Ryan Lucas

Ryan Lucas covers the Justice Department for NPR.

He focuses on the national security side of the Justice beat, including counterterrorism and counterintelligence. Lucas also covers a host of other justice issues, including the Trump administration's "tough-on-crime" agenda and anti-trust enforcement.

Before joining NPR, Lucas worked for a decade as a foreign correspondent for The Associated Press based in Poland, Egypt and Lebanon. In Poland, he covered the fallout from the revelations about secret CIA prisons in Eastern Europe. In the Middle East, he reported on the ouster of Hosni Mubarak in 2011 and the turmoil that followed. He also covered the Libyan civil war, the Syrian conflict and the rise of the Islamic State. He reported from Iraq during the U.S. occupation and later during the Islamic State takeover of Mosul in 2014.

He also covered intelligence and national security for Congressional Quarterly.

Lucas earned a bachelor's degree from The College of William and Mary, and a master's degree from Jagiellonian University in Krakow, Poland.

Copyright 2021 NPR. To see more, visit https://www.npr.org.

RACHEL MARTIN, HOST:

Copyright 2021 NPR. To see more, visit https://www.npr.org.

AILSA CHANG, HOST:

President-elect Biden formally introduced today his nominee to lead the Department of Justice.

(SOUNDBITE OF ARCHIVED RECORING)

JOE BIDEN: For attorney general of the United States, I nominate a man of impeccable integrity, Judge Merrick Garland.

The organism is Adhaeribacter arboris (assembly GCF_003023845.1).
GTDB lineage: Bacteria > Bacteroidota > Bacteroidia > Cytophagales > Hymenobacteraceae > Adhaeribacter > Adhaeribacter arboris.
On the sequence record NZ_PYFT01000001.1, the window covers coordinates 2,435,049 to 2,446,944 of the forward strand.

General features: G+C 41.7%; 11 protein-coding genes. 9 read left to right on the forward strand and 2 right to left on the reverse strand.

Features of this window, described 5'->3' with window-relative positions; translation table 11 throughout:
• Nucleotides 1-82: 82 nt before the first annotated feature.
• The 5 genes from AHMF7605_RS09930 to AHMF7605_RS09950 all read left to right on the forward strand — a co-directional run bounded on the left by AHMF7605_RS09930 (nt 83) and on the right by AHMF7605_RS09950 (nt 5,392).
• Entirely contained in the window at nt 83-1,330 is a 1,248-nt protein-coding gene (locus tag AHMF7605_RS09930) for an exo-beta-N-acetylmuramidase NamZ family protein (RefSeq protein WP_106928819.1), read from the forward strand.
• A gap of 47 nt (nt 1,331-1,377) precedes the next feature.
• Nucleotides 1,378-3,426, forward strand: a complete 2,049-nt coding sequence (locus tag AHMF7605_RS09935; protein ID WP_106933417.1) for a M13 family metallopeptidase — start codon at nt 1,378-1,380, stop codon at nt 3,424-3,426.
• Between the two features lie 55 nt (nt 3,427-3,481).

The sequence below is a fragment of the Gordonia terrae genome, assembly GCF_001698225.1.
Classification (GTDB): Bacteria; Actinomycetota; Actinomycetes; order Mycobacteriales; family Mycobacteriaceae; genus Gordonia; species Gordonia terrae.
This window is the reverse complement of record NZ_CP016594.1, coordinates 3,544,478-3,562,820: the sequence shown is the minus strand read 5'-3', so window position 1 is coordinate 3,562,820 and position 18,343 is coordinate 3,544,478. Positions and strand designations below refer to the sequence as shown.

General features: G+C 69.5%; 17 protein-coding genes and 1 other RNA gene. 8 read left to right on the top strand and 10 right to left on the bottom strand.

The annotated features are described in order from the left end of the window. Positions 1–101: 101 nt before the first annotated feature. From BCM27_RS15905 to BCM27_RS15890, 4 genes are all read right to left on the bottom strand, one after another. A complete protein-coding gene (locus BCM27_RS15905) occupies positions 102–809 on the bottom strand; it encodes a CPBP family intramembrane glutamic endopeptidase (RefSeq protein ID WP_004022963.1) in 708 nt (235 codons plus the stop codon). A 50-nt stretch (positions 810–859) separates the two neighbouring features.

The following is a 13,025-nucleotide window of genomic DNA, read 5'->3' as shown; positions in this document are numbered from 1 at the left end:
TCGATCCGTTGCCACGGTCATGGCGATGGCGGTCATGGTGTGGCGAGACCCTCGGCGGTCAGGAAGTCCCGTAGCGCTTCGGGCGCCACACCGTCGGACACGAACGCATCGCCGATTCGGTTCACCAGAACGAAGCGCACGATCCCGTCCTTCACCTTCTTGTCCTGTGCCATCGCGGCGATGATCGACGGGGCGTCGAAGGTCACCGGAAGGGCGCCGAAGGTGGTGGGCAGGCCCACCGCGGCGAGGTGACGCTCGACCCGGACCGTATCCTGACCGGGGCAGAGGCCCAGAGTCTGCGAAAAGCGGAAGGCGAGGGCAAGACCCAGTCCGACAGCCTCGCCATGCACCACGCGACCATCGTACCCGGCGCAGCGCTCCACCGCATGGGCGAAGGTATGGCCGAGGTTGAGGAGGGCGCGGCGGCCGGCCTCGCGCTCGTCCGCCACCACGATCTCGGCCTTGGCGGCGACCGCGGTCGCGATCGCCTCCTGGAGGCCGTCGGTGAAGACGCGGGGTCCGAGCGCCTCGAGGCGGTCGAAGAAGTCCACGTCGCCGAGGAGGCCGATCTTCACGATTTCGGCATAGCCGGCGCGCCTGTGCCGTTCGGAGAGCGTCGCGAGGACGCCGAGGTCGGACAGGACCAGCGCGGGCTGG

Federal and state authorities scrambled to send forces to help secure the U.S. Capitol after it was overrun by pro-Trump extremists who stormed the building on Wednesday.

The FBI deployed agents from its Washington Field Office in response to a request for assistance from the U.S. Capitol Police, which is responsible for securing the Capitol complex. The FBI also said it responded to reports of "suspicious devices" and that it continues to investigate.

When John Demers came in to lead the Justice Department's national security division, the United States was grappling with the fallout from Russia's cyberattack on the 2016 election.

Now, as he and the Trump administration prepare to leave office, the U.S. is dealing with another massive hack that American officials have again pinned on Moscow.

"Well, there is a certain symmetry to all of this," Demers said in an interview with NPR as his time at the Justice Department draws to a close.

Updated 11 p.m. ET

President Trump issued dozens more pardons on Wednesday evening to many wealthy and well-connected convicts with ties to his innermost circles, including former campaign chairman Paul Manafort, Republican operative Roger Stone and Charles Kushner, the father-in-law of Ivanka Trump.

In total, Trump pardoned 26 people and commuted the sentences of three more people — the second consecutive night of what is expected to be a flurry of acts of clemency before he leaves office.